There were, for example, many ‘addresses’ sent to monarchs at this time, sometimes simply congratulating them on victories or marriages but other times including direct requests or even critiques. At the other end of the spectrum, the system of ‘settlement’ created by the Poor Laws led to the emergence of ‘pauper letters’, sent by poor individuals to the overseers of their ‘home’ parishes requesting aid. These were more candid and less formalised that the pauper petitions to county magistrates, though they only seem to survive in substantial numbers from the mid-eighteenth century onwards. Much more formal were the purely procedural ‘petitions’ submitted to some courts by litigants to initiate a lawsuit, which followed a strict legal form. In between these types were the many petitions sent to authorities with other sorts of jurisdiction: to the Vicar General to give a Christian burial to the body of a suicide; to the royal judges on the Assizes circuits from prisoners seeking mercy; to the Navy Board for a particular military office; and so on.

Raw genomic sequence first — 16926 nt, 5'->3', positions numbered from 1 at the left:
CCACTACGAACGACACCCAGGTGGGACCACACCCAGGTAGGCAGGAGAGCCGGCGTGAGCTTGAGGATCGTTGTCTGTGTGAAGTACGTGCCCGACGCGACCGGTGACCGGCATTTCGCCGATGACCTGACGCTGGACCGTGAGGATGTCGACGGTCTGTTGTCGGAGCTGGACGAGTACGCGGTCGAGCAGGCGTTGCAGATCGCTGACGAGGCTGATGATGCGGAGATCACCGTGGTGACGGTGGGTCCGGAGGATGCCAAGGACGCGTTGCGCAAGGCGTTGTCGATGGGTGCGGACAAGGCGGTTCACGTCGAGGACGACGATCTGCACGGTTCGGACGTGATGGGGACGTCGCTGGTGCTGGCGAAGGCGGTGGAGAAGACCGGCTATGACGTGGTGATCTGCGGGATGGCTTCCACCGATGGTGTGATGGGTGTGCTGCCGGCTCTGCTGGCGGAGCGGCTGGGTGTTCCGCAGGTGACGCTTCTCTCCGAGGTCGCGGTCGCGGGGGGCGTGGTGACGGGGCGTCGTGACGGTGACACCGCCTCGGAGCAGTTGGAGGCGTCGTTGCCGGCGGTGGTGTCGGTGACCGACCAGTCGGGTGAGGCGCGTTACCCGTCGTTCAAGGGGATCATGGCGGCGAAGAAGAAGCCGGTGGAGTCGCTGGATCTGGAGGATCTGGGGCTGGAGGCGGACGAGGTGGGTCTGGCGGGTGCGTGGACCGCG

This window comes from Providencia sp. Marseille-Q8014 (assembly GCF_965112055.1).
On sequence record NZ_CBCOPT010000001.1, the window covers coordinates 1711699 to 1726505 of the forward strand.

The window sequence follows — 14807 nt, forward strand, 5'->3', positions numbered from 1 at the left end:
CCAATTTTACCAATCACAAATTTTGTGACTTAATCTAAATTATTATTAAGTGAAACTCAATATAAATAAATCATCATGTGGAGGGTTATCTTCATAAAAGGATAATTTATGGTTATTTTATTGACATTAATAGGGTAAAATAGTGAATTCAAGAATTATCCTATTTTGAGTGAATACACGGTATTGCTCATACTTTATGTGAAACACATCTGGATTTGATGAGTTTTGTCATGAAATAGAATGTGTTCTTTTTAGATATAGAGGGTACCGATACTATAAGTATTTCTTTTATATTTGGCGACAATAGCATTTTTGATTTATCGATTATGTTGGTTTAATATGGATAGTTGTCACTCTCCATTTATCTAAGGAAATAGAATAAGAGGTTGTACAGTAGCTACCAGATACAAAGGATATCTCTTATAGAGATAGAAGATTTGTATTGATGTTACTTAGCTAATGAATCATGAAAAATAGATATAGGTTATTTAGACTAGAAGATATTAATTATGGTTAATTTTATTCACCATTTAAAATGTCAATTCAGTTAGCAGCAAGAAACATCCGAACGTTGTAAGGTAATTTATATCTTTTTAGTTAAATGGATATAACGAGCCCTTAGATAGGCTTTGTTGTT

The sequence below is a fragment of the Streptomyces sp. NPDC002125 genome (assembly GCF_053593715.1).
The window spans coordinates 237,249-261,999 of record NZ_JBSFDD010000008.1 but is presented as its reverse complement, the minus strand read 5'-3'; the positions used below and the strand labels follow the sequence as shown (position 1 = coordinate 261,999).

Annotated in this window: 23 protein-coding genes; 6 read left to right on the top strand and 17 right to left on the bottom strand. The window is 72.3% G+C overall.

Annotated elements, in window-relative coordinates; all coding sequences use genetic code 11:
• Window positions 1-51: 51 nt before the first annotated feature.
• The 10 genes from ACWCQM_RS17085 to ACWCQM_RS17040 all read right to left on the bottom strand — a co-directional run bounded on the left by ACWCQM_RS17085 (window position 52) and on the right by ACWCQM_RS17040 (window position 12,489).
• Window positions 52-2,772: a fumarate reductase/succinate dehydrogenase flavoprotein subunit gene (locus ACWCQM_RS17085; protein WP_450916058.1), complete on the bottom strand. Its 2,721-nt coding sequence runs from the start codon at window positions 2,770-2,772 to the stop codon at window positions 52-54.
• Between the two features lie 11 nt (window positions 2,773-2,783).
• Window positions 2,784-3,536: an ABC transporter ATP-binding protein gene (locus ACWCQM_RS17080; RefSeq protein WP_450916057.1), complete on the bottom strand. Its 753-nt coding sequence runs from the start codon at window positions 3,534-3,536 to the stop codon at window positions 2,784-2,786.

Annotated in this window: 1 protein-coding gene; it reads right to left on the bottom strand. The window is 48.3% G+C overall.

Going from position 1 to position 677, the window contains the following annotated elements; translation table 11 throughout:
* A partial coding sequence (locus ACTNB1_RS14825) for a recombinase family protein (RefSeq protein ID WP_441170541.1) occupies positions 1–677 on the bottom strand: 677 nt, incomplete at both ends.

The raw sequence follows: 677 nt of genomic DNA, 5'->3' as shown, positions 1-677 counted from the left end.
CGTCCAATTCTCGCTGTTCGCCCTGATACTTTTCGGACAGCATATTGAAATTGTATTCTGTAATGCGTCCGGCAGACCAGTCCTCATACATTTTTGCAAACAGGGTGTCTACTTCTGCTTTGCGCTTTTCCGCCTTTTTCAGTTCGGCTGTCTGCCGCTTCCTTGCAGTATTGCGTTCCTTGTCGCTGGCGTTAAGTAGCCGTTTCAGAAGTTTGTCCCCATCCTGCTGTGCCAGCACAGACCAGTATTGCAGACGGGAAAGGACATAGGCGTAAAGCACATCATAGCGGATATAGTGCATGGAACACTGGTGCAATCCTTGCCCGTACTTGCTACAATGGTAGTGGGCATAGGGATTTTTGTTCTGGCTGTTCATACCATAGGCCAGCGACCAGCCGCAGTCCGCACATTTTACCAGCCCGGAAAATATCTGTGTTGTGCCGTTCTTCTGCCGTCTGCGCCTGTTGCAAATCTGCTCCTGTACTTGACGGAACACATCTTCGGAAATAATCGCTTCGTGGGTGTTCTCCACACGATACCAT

Formal petitions were also sent about matters outside the official jurisdictions of church and state. For example, many absentee landowners – in their role as landlords and ‘lords of the manor’ – received handwritten petitions from their tenants. As with petitions to magistrates, these might be from a single individual or, less often, from a small group. Presumably requests to resident landowners were made in-person orally, but requests to those residing elsewhere had to be written down. In them, tenants asked for rent abatements, charitable aid, permission to use resources on the property such as timber or favour in other local matters. In many cases, the landlords owned much of the property in a particular village and held additional legal powers as the lord of the manor, so there was sometimes a degree of overlap between petitions to a gentleman as a landowner and a petition to that same gentleman as a magistrate.